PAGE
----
Charlotte United Methodist Church, 1925, Montgomery County

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The first church was built here in 1910, on land donated by Farquar Adams. It was destroyed by high winds in 1915 and the congregation met in the local schoolhouse until the present building was constructed in 1925.

4 Comments

Filed under --MONTGOMERY COUNTY GA--, Charlotte GA

4 responses to “Charlotte United Methodist Church, 1925, Montgomery County

  1. Mark Anthony Conner

    Seeing this church brings back what most would think sad memories of the first funeral service I ever attended. It was for my grandfather ( Pa) Pete Meldrim Conner but it doesn’t it gives me a sense of home. Though I myself never lived in Charlotte I can’t remember once when traveling with my family us just passing by its location without my father John Horace Conner pointing out what once was he described it with such vigor that i felt his joy, sadness and longing for that area that it instilled in me a sense of home. Which is what we always referred our countless visits to this area. It was always we going home to visit! Our family having moved when I was just an infant in 1971 to Moultrie Ga. Dad would tell of the depot and other homesteads their and the old school house where the men what had upset there women would stay so they partake without to much conflict. The first television that everyone had go see even if he could only catch a glimpse of through the window cause their was not room left inside. I may be just getting old but I do wonder if my kids feel the importance of this place that I never lived even near but still call home? It is more than just a spot on map it is where my roots are it is my forever HOME ! THANK YOU DADDY for caring enough to try over and over to tell a car load of mean a$# boys where we came from.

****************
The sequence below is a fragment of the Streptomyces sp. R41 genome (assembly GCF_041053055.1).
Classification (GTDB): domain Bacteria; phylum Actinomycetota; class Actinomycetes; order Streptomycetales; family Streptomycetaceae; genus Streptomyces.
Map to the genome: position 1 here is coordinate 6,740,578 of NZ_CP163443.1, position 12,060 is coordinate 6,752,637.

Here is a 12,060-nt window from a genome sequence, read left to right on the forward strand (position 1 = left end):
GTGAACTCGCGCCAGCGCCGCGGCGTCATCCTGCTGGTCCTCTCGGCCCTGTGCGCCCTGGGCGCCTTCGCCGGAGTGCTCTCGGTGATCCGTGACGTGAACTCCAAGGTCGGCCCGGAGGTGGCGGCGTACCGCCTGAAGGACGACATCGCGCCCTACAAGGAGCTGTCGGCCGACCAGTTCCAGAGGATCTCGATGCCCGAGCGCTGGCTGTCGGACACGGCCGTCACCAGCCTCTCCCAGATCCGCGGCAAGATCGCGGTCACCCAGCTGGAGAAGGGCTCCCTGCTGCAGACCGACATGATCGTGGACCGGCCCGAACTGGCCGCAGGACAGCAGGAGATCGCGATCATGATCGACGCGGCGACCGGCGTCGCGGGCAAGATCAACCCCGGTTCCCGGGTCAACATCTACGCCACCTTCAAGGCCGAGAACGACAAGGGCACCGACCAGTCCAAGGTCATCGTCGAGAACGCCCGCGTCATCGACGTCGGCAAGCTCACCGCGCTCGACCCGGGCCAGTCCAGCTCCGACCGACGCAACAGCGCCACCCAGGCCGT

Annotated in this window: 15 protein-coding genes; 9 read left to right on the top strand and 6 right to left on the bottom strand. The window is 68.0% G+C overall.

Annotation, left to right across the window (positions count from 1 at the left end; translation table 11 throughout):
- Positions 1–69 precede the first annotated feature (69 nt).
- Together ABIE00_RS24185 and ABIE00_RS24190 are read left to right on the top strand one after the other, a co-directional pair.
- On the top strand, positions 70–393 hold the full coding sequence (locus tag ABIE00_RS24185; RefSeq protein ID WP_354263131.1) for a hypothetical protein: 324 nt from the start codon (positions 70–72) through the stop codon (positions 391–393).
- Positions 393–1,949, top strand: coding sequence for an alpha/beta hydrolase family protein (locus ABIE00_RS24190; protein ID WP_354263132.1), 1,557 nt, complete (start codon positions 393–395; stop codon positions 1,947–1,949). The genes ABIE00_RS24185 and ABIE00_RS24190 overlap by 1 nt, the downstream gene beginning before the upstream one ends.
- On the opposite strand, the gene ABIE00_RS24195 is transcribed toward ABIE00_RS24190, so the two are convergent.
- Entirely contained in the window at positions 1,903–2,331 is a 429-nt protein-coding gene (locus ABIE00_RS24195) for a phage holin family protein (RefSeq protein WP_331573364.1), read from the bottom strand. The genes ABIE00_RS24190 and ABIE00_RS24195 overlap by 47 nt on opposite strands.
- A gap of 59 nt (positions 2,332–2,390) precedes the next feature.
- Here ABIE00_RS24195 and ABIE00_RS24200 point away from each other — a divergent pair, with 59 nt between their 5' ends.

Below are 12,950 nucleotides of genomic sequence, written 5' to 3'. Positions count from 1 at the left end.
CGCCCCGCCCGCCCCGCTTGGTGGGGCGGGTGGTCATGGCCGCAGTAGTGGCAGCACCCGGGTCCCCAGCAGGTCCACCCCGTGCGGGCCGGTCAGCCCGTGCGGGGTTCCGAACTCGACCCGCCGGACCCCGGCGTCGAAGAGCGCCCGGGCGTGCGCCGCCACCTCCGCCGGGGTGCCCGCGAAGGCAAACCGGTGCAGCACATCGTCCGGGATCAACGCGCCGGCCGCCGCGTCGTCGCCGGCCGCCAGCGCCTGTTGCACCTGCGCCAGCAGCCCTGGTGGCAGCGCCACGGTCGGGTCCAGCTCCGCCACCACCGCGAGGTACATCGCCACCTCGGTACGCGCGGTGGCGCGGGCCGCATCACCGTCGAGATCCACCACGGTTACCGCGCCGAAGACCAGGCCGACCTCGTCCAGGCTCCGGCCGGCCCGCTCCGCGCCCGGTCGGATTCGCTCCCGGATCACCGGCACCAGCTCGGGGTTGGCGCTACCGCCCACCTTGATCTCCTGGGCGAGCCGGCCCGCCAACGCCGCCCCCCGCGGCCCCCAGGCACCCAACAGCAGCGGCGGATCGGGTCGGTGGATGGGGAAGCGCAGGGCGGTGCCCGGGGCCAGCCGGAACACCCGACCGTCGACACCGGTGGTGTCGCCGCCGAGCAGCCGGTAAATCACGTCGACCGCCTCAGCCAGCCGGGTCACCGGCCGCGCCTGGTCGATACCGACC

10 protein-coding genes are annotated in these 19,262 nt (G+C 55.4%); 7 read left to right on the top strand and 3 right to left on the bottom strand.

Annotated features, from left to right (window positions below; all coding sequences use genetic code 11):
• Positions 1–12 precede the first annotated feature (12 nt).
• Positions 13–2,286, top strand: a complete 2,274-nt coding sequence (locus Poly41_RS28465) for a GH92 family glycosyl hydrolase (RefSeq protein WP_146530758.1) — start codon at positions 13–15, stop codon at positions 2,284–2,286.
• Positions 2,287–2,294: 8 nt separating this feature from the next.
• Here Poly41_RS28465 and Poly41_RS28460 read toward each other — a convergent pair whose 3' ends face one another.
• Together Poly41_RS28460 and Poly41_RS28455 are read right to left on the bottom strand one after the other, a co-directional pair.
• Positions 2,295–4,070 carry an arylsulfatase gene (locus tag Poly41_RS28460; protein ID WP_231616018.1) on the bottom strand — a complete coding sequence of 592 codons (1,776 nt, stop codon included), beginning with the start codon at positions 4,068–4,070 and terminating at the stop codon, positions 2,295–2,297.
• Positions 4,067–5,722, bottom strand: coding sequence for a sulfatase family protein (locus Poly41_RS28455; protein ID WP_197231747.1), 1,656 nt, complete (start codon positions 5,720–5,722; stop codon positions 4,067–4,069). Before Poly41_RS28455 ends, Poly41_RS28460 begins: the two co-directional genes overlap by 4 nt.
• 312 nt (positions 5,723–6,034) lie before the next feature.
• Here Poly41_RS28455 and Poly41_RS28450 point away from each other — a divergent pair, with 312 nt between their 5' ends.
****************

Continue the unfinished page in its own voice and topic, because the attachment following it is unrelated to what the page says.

2. Kate Moses

    Although the congregation has dwendled substantially over the years, this church still holds services every week. Inside was updated sometime in the 70’s ( judging by decor). I loved coming to church here as a child because of the hymnals that had “shape notes” in them.

  3. Ben Dooley

    Pristine, simple and beautiful. The fence adds to the character. It is always nice to see a congregation preserve their heritage instead of “modernizing” by building an ugly ill proportioned brick “colonial” monstrosity beside the white clapboard original. Guess I should be thankful if they don’t tear down the original.

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